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Year : 2010  |  Volume : 2  |  Issue : 8  |  Page : 353-358

Whole blood viscosity assessment issues IV: Prevalence in acute phase inflammation

Western Pathology Cluster NSW Health, South West Pathology Service; 590 Smollett Street Albury, NSW, Australia

Correspondence Address:
Ezekiel Uba Nwose
Western Pathology Cluster NSW Health, South West Pathology Service, 590 Smollett Street Albury, NSW 2640
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Source of Support: None, Conflict of Interest: None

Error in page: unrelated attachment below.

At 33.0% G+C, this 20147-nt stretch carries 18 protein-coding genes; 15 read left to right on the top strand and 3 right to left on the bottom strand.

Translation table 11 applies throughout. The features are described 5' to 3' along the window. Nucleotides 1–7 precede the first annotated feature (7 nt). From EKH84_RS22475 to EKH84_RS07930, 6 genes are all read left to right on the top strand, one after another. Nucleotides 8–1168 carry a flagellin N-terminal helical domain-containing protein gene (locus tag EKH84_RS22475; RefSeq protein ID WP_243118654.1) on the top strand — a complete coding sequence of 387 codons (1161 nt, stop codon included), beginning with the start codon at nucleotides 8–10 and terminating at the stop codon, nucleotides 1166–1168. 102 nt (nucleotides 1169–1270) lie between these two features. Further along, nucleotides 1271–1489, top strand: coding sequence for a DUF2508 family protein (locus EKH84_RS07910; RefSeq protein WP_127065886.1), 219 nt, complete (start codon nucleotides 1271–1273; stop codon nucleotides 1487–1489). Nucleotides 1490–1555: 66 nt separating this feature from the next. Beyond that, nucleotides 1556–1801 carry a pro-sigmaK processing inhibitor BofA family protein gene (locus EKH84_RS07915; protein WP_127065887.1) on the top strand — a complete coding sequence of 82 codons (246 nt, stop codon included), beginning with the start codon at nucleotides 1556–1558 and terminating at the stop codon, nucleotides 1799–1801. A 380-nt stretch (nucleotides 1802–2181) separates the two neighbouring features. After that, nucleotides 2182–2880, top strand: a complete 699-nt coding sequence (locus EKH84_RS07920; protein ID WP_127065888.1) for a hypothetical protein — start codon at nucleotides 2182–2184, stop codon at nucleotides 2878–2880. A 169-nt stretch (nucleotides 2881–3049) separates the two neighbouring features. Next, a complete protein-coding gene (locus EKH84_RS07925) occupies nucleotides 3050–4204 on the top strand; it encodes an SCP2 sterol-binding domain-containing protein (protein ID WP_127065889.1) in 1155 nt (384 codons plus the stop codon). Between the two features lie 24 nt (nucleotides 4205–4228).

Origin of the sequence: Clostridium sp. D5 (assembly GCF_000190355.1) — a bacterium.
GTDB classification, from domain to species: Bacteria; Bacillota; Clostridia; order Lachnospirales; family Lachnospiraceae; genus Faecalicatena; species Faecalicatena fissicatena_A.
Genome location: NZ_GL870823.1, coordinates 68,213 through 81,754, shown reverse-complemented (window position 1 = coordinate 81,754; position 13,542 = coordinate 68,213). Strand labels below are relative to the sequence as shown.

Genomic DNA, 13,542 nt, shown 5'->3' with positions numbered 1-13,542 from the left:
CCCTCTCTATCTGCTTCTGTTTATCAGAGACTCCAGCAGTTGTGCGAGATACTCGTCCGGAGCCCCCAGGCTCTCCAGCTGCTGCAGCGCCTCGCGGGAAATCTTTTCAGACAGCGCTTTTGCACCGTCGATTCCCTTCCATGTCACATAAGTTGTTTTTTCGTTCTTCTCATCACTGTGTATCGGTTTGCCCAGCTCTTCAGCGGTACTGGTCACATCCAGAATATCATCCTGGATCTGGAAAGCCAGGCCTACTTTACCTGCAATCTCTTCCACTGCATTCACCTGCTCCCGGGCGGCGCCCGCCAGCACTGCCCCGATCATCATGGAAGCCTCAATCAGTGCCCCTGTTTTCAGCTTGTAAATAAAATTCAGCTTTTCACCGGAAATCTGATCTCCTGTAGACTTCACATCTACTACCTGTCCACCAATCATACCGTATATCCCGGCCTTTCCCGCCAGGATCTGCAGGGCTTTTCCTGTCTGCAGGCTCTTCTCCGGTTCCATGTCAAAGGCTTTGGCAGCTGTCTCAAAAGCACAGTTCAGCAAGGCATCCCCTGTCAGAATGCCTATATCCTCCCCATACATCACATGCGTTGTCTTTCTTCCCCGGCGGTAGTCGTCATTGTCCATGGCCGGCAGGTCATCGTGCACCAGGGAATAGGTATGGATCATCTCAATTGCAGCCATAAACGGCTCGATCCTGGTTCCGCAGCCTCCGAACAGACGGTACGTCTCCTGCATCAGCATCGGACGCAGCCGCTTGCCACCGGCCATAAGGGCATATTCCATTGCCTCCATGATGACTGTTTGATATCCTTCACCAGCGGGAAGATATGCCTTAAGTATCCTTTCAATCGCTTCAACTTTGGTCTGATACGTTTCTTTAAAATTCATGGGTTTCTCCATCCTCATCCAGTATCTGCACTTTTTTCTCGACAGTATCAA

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Background : Hyperviscosity syndrome has been suggested as not simply an acute reaction. Yet, erythrocyte sedimentation rate is associated with whole blood viscosity and it is an indirect acute phase inflammation marker. Aims : This work investigates the prevalence of hyperviscosity in acute phase inflammation. Materials and Methods : Archived clinical pathology data for the period of 1999 to 2008 were utilized. 40,632-cases tested for C-reactive protein and/or erythrocyte sedimentation rate from five alternate years, which were concomitantly tested for haematocrit and total proteins, were extracted. The prevalence of abnormal viscosity associated with positive results of C-reactive protein and erythrocyte sedimentation rate were evaluated. Results : Hyperviscosity is infrequently associated with positive C-reactive protein (2.9%) and erythrocyte sedimentation rate (2.7%) sub-populations, and are not statistically different from their respective negative sub-populations. Normoviscosity is significantly more prevalent in the positive sub-populations (p < 0.01). Further analyses indicate that prevalence of acute phase inflammation is statistically significantly less in hyperviscosity compared to normoviscosity sub-population (p < 0.00001). Actual blood viscosity level increases with level of inflammation though. Conclusion : The study demonstrates that although blood viscosity level may increase with inflammation, hyperviscosity is not frequent in, or sensitive to acute phase inflammation. It portends that whole blood viscosity is not unspecific as acute phase inflammation markers. It calls for clinicians to consider utilizing whole blood viscosity in disease conditions where stasis is implicated, in which it is specific and valuable. It would also benefit to establish whether hyperviscosity is a chronic phase inflammation marker.

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